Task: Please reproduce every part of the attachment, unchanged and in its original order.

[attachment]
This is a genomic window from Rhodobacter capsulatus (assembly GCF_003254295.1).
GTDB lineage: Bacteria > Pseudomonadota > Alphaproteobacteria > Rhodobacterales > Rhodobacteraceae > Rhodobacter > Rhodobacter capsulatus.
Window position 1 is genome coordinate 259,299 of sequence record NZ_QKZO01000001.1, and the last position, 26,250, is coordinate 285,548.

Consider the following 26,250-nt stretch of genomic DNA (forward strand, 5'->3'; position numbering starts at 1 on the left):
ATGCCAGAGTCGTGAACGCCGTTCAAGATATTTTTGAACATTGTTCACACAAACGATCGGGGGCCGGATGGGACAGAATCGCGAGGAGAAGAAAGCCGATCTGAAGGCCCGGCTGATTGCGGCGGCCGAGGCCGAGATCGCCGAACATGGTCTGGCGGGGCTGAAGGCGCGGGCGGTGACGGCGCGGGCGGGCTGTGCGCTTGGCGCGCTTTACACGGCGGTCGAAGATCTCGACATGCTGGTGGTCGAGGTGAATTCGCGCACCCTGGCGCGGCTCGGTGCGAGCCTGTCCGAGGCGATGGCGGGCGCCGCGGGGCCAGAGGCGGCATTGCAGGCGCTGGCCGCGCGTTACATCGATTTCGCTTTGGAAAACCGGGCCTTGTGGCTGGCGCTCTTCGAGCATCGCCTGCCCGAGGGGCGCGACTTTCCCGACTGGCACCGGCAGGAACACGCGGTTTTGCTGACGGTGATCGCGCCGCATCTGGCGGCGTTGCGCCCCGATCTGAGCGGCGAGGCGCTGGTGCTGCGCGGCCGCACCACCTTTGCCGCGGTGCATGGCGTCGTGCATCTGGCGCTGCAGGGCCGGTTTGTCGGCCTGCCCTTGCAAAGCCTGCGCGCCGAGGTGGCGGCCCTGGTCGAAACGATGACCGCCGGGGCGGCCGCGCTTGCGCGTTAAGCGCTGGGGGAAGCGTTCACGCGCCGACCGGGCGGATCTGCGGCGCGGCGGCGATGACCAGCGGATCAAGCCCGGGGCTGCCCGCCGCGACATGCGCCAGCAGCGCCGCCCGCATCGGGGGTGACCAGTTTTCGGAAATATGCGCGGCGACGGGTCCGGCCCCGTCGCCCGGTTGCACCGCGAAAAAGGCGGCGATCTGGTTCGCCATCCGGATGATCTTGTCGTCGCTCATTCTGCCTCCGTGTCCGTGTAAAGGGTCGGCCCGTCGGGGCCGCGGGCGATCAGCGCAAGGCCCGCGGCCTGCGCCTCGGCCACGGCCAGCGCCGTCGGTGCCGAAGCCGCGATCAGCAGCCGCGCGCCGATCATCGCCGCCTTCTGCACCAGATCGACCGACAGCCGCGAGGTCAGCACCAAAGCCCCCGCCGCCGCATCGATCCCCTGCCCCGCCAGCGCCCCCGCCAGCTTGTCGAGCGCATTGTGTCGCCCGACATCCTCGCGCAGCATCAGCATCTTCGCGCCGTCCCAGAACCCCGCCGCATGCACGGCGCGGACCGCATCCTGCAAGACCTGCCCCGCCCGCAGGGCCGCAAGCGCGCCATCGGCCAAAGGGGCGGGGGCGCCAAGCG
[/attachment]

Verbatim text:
This is a genomic window from Rhodobacter capsulatus (assembly GCF_003254295.1).
GTDB lineage: Bacteria > Pseudomonadota > Alphaproteobacteria > Rhodobacterales > Rhodobacteraceae > Rhodobacter > Rhodobacter capsulatus.
Window position 1 is genome coordinate 259,299 of sequence record NZ_QKZO01000001.1, and the last position, 26,250, is coordinate 285,548.

Consider the following 26,250-nt stretch of genomic DNA (forward strand, 5'->3'; position numbering starts at 1 on the left):
ATGCCAGAGTCGTGAACGCCGTTCAAGATATTTTTGAACATTGTTCACACAAACGATCGGGGGCCGGATGGGACAGAATCGCGAGGAGAAGAAAGCCGATCTGAAGGCCCGGCTGATTGCGGCGGCCGAGGCCGAGATCGCCGAACATGGTCTGGCGGGGCTGAAGGCGCGGGCGGTGACGGCGCGGGCGGGCTGTGCGCTTGGCGCGCTTTACACGGCGGTCGAAGATCTCGACATGCTGGTGGTCGAGGTGAATTCGCGCACCCTGGCGCGGCTCGGTGCGAGCCTGTCCGAGGCGATGGCGGGCGCCGCGGGGCCAGAGGCGGCATTGCAGGCGCTGGCCGCGCGTTACATCGATTTCGCTTTGGAAAACCGGGCCTTGTGGCTGGCGCTCTTCGAGCATCGCCTGCCCGAGGGGCGCGACTTTCCCGACTGGCACCGGCAGGAACACGCGGTTTTGCTGACGGTGATCGCGCCGCATCTGGCGGCGTTGCGCCCCGATCTGAGCGGCGAGGCGCTGGTGCTGCGCGGCCGCACCACCTTTGCCGCGGTGCATGGCGTCGTGCATCTGGCGCTGCAGGGCCGGTTTGTCGGCCTGCCCTTGCAAAGCCTGCGCGCCGAGGTGGCGGCCCTGGTCGAAACGATGACCGCCGGGGCGGCCGCGCTTGCGCGTTAAGCGCTGGGGGAAGCGTTCACGCGCCGACCGGGCGGATCTGCGGCGCGGCGGCGATGACCAGCGGATCAAGCCCGGGGCTGCCCGCCGCGACATGCGCCAGCAGCGCCGCCCGCATCGGGGGTGACCAGTTTTCGGAAATATGCGCGGCGACGGGTCCGGCCCCGTCGCCCGGTTGCACCGCGAAAAAGGCGGCGATCTGGTTCGCCATCCGGATGATCTTGTCGTCGCTCATTCTGCCTCCGTGTCCGTGTAAAGGGTCGGCCCGTCGGGGCCGCGGGCGATCAGCGCAAGGCCCGCGGCCTGCGCCTCGGCCACGGCCAGCGCCGTCGGTGCCGAAGCCGCGATCAGCAGCCGCGCGCCGATCATCGCCGCCTTCTGCACCAGATCGACCGACAGCCGCGAGGTCAGCACCAAAGCCCCCGCCGCCGCATCGATCCCCTGCCCCGCCAGCGCCCCCGCCAGCTTGTCGAGCGCATTGTGTCGCCCGACATCCTCGCGCAGCATCAGCATCTTCGCGCCGTCCCAGAACCCCGCCGCATGCACGGCGCGGACCGCATCCTGCAAGACCTGCCCCGCCCGCAGGGCCGCAAGCGCGCCATCGGCCAAAGGGGCGGGGGCGCCAAGCG